Rudy Wurlitzer

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Rudolph "Rudy" Wurlitzer (born 1937) is an American novelist and screenwriter. His fiction includes Nog, Flats, Quake, and Slow Fade. He also wrote a non-fiction book, Hard Travel to Sacred Places, an account of his spiritual journey through Asia after the death of his 21-year-old son.

Wurlitzer was born in Texas. He has claimed that he never had the chance to enjoy the fortune created by the Wurlitzer music empire, as his father spent it. His 1969 debut novel, Nog, was acclaimed by Thomas Pynchon and was followed by Flats in 1970 and Quake, which imagines Hollywood struck by a major earthquake. 1984's Slow Fade, also dealing with Hollywood, is a portrait of an ageing, once-brilliant film director attempting to make peace with his demons and his past.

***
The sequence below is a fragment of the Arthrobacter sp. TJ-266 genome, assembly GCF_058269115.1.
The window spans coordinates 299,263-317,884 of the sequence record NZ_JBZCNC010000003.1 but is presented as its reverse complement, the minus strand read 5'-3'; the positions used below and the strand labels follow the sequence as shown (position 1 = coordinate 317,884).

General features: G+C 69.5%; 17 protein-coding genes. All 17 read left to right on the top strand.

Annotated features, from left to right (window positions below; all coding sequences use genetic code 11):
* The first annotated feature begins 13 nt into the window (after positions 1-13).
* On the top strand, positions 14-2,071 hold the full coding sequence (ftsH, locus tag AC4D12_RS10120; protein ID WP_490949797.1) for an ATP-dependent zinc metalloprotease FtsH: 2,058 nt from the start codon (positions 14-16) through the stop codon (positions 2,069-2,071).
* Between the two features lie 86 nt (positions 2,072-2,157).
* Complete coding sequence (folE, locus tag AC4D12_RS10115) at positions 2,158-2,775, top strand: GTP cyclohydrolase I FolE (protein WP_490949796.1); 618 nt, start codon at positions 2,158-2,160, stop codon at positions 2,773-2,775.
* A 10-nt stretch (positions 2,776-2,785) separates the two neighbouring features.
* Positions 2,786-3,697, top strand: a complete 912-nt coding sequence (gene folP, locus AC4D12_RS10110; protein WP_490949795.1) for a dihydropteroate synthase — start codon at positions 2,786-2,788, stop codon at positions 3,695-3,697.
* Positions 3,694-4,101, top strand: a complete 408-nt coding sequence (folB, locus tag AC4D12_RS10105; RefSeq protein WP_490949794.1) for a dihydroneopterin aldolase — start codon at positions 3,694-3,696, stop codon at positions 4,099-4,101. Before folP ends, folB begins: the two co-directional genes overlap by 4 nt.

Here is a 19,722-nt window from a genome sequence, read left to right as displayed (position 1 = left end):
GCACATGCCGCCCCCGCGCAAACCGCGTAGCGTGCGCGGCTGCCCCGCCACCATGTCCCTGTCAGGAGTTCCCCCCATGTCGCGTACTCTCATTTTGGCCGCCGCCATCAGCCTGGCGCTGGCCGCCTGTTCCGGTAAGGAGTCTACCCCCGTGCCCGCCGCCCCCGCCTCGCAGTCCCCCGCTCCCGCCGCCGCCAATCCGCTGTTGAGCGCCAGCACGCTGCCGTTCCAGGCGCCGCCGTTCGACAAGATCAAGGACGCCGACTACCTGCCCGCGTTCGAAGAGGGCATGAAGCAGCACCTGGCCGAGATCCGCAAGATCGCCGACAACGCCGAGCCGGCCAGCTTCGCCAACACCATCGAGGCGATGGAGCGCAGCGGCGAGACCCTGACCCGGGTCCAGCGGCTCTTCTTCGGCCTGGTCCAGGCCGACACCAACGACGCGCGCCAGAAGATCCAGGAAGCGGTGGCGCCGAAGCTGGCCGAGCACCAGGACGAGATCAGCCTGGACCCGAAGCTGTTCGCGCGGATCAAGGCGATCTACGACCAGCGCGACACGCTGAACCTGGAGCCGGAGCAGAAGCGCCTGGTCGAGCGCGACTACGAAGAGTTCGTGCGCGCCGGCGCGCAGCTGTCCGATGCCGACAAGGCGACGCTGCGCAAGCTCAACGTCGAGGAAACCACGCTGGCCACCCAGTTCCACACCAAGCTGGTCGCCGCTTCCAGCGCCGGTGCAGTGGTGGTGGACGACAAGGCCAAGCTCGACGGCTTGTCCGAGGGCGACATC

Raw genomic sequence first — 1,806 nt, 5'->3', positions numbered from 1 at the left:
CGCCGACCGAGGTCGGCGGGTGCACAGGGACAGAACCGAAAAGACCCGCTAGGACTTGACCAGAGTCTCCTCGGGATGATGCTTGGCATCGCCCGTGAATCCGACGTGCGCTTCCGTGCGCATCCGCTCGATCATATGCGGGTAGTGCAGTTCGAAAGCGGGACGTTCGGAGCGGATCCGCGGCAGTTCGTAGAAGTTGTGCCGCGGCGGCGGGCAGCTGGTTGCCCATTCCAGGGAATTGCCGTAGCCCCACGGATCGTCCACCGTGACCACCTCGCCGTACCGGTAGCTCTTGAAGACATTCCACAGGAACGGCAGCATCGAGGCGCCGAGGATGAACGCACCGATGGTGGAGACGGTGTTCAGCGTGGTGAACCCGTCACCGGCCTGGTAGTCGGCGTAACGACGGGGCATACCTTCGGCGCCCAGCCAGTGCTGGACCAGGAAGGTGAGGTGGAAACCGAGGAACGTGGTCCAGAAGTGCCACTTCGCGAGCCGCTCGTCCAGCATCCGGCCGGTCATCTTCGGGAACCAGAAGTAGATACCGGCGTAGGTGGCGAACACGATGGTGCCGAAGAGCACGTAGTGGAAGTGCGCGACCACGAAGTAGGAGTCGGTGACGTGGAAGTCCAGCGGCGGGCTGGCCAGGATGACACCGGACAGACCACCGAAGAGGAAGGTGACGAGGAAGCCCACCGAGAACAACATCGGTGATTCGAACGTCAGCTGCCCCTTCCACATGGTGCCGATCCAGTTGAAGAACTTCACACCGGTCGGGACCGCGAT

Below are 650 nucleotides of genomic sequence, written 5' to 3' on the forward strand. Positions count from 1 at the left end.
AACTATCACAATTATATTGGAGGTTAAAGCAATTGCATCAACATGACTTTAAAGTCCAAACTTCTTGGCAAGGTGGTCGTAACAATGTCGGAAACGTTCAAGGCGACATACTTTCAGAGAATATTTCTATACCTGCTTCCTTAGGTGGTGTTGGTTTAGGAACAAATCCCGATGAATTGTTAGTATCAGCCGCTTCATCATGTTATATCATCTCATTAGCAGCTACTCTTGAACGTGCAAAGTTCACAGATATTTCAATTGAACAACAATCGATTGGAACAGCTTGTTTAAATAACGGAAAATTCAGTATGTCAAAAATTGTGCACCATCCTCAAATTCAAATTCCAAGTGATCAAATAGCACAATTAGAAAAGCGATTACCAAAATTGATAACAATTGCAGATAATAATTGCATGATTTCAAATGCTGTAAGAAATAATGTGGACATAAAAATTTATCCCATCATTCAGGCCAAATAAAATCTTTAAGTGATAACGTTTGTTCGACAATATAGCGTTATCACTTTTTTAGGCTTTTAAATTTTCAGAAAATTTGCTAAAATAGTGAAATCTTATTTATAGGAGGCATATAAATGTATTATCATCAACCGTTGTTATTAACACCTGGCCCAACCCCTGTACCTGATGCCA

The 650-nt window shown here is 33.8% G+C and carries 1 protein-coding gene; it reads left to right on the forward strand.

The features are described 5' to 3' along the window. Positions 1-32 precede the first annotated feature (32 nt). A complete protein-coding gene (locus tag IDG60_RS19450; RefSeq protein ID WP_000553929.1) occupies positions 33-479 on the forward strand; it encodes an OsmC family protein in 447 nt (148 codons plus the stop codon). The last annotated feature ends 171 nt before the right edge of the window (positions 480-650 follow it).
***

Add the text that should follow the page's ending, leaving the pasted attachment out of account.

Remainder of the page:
Among his many screenplays are:

He wrote the libretto for Philip Glass' opera In The Penal Colony, and has also written four TV scripts for 100 Centre Street, directed by Sidney Lumet.


His latest novel is The Drop Edge of Yonder, released spring 2008 from Two Dollar Radio. The...
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